Designing an interactive magazine – Scrollable Frames
This is the fourth of the design columns from Nadi Tsech, a digital magazine designer based in Prague. There will be seven columns as part of this series, at least two published each Wednesday. Nadi’s own blog can be found at magpla.net.
Text frames are the base of print design;
print magazine layout entirely depends on the articles’ lengths,
unlike digital magazines which can create a scrollable frame and
place a text of any size in a particular frame.
Scrollable frames change the process of creating magazines
and their design.
A scrollable frame is a very flexible tool and at the same time intuitive. Fortunately, there is no need to invent special symbols for scrolling. An arrow is a recognizable and familiar symbol for scrolling and swiping, its function is to indicate the direction.
A frame that scrolls vertically is more common, nevertheless horizontal frames are in no way less useful. Both horizontal & vertical scrolling is used rarely, yet there are lots of ways to use this feature to enrich function, especially the function of children’s and entertainment magazines.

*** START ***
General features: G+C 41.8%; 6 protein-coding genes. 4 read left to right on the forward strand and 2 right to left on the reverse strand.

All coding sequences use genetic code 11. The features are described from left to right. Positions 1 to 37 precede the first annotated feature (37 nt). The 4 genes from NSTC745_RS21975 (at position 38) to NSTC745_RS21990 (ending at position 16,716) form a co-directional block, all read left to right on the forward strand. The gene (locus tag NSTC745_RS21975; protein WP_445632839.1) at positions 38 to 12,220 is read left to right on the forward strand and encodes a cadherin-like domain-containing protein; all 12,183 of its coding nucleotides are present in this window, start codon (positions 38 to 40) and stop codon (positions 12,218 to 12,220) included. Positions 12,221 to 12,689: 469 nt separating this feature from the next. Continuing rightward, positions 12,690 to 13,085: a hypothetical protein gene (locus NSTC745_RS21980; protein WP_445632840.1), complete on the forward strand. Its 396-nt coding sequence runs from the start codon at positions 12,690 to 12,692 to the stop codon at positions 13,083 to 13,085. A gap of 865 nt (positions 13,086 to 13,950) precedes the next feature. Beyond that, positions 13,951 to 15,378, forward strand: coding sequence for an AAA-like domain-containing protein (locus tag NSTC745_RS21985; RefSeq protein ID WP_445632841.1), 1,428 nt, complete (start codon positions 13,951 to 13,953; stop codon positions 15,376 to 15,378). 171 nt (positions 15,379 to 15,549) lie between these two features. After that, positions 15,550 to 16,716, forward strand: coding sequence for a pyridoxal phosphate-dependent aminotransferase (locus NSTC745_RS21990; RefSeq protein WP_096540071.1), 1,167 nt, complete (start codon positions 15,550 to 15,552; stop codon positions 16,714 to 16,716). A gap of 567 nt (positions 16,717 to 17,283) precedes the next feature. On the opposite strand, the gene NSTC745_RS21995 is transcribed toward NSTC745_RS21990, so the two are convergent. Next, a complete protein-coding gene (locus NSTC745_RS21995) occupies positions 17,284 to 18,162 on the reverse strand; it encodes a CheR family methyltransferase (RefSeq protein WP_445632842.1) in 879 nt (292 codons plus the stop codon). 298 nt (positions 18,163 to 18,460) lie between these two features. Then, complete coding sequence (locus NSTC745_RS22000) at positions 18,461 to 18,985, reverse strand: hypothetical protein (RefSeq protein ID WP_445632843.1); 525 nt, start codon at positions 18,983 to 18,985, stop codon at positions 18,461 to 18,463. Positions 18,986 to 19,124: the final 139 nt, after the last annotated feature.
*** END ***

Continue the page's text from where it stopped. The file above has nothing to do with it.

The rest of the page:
An interesting use of scrollable frames from RUSSH magazine.
If the whole page is a scrollable frame or interactive element, it’s important not to forget about the static area to scroll / flip the page.
For example this image in Travel + Escape magazine is a 360° panorama and the bottom line is a static area. If a reader scrolls the image he sees an image sequence, sliding the bottom line brings him to the next / previous page.
There are seven posts in this series, which originally appeared on Nadi Tsech’s own blog at magpla.net:
- Icons: appeared on May 7
- Pop-Ups: appeared on May 7
- Multimedia: appeared on May 14
- Scrollable Frames: appeared on May 14
- Pagination: to appear May 21
- Slideshows: to appear May 21
- Galleries: to appear May 21
TNM thanks Nadi Tsech for allowing us to repost this series here.